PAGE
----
DIS 2017 workshops will be held on the first two days of the conference (10th and 11th June 2017). They engage with central themes in designing interactive systems for people. The workshops we selected are unique opportunities to collect together a diverse group of practitioners and researchers to spend focused time on important topics. These workshops aim to get things accomplished, generating outcomes (rather than reporting on them) and actively working together on open, unresolved or controversial issues in the field. Workshops are designed to generate interaction between participants, foster community-building and attract broad interdisciplinary interest within the field.
Unless otherwise indicated, all workshops are open for anyone to register their attendance. However, some workshops may require position statements or papers to be submitted in order to be part of the program, please check submission and participation requirements for specific workshops by following the links to each Workshop’s webpage for full details.
Please note, workshop participants must register for at least one day of the conference.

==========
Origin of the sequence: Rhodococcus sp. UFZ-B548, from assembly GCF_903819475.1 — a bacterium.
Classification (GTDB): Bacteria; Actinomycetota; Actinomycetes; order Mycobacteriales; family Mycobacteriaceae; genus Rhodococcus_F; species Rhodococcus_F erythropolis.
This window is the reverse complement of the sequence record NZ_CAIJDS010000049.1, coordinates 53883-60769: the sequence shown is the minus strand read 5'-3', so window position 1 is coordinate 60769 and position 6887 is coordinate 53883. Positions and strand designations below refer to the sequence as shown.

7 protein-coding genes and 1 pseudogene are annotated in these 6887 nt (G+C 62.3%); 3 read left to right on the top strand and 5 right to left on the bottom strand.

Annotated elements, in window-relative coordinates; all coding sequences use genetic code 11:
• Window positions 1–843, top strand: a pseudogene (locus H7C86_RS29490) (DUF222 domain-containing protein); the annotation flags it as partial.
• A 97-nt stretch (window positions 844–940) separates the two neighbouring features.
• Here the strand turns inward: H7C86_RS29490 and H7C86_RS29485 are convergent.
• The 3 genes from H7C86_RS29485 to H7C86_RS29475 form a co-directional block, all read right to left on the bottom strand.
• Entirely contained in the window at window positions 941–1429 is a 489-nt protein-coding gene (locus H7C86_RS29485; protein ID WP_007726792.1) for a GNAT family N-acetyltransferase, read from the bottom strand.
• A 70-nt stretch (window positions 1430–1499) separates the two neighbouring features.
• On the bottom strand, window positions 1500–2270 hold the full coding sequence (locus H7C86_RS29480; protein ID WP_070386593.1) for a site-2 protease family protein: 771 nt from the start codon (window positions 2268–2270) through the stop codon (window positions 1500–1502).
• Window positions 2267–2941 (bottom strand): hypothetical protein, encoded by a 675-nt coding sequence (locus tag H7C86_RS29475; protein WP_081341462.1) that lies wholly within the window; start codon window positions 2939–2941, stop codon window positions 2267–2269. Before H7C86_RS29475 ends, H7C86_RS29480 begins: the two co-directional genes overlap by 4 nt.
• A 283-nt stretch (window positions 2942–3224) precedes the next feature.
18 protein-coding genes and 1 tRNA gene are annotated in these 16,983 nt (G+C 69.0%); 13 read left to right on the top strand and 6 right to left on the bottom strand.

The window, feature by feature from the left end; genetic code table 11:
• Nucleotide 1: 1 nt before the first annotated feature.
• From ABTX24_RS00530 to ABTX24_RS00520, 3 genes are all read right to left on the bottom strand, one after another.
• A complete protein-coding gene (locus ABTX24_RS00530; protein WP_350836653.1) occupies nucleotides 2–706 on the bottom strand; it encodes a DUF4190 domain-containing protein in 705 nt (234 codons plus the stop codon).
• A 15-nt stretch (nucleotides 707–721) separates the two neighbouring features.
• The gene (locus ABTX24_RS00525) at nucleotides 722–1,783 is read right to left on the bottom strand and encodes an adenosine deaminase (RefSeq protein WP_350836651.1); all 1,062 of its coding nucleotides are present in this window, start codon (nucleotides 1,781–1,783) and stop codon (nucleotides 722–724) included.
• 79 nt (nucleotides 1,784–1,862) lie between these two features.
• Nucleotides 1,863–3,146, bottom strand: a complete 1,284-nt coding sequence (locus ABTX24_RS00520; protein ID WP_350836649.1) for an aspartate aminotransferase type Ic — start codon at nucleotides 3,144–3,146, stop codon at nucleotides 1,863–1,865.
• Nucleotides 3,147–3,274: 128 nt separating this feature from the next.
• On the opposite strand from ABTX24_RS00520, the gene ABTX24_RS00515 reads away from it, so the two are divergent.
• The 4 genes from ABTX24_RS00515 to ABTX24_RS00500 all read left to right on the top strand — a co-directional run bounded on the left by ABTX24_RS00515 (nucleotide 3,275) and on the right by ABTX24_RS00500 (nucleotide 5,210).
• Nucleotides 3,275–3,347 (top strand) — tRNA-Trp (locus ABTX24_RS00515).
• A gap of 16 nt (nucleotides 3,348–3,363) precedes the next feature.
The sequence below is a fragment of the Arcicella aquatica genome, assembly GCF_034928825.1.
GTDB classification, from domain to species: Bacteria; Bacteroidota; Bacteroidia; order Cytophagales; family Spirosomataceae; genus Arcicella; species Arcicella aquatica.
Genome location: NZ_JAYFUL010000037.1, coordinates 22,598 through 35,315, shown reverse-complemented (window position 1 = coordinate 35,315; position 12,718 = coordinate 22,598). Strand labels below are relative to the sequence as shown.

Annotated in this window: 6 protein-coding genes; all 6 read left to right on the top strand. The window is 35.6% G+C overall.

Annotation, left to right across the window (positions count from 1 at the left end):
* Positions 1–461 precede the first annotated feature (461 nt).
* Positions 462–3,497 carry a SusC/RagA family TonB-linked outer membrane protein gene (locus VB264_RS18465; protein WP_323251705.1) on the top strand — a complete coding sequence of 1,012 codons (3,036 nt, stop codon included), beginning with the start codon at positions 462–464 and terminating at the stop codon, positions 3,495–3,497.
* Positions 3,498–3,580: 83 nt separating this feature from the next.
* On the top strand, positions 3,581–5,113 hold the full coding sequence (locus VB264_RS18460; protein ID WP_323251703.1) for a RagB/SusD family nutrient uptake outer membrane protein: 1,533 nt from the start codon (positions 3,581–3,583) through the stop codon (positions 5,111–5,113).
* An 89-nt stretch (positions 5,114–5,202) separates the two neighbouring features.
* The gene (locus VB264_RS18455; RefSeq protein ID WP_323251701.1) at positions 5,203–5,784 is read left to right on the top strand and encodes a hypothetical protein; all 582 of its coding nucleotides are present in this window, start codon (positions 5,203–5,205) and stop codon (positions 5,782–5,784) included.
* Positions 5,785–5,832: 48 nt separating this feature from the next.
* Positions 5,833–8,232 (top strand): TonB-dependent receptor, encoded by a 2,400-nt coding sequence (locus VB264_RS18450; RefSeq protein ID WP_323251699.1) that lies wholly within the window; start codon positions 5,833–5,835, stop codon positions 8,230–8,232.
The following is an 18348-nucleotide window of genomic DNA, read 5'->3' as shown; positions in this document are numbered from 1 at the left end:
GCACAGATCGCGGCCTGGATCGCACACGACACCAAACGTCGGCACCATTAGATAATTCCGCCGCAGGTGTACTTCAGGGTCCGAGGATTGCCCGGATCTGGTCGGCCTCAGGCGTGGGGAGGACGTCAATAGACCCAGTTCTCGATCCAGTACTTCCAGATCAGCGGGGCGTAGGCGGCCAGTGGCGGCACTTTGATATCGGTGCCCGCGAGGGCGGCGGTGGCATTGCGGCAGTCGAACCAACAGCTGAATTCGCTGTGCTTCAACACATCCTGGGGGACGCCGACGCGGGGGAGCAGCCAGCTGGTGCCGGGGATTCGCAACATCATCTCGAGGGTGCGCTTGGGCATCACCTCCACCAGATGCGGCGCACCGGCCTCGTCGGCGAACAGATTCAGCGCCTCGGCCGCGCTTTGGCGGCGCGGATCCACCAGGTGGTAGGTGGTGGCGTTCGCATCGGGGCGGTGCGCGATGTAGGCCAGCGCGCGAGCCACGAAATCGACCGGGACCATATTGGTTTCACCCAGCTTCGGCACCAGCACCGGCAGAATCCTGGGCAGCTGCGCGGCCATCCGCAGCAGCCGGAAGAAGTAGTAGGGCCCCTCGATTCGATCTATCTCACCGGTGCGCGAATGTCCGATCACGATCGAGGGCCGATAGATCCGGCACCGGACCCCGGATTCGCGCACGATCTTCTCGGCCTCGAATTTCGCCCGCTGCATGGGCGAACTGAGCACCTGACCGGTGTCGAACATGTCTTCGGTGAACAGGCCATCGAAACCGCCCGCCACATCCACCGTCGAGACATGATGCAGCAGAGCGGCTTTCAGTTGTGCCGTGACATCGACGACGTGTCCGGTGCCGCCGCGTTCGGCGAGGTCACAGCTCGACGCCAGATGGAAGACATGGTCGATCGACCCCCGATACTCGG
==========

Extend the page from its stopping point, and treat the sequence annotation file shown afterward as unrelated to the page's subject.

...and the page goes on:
Workshops Chairs: workshop [AT] dis2017.org
- Augusto Esteves, Edinburgh Napier University
- Brian O’Keefe, Farmingdale State College, State University of New York
Saturday June 10th
- Triangulation in UX studies: Learning from Experience [room B24/25]
- New Value Transactions: Understanding and Designing for Distributed Autonomous Organisations [room H9]
- People, Personal Data and the Built Environment [room F15]
- Designing Reconfigurable Televisual Experiences [room B31]
- Sketching DIS: Hand-drawn sketching in HCI [room H11]
Continuous Situated Explorations in Data-enabled Design
(DAY 1) Gaze Interaction Design: Eye Movement as Design Material
Sunday June 11th
Pedagogy & Physicalization: Designing Learning Activities around Physical Data Representations [room H9]
Designing for the Arab World [room B31]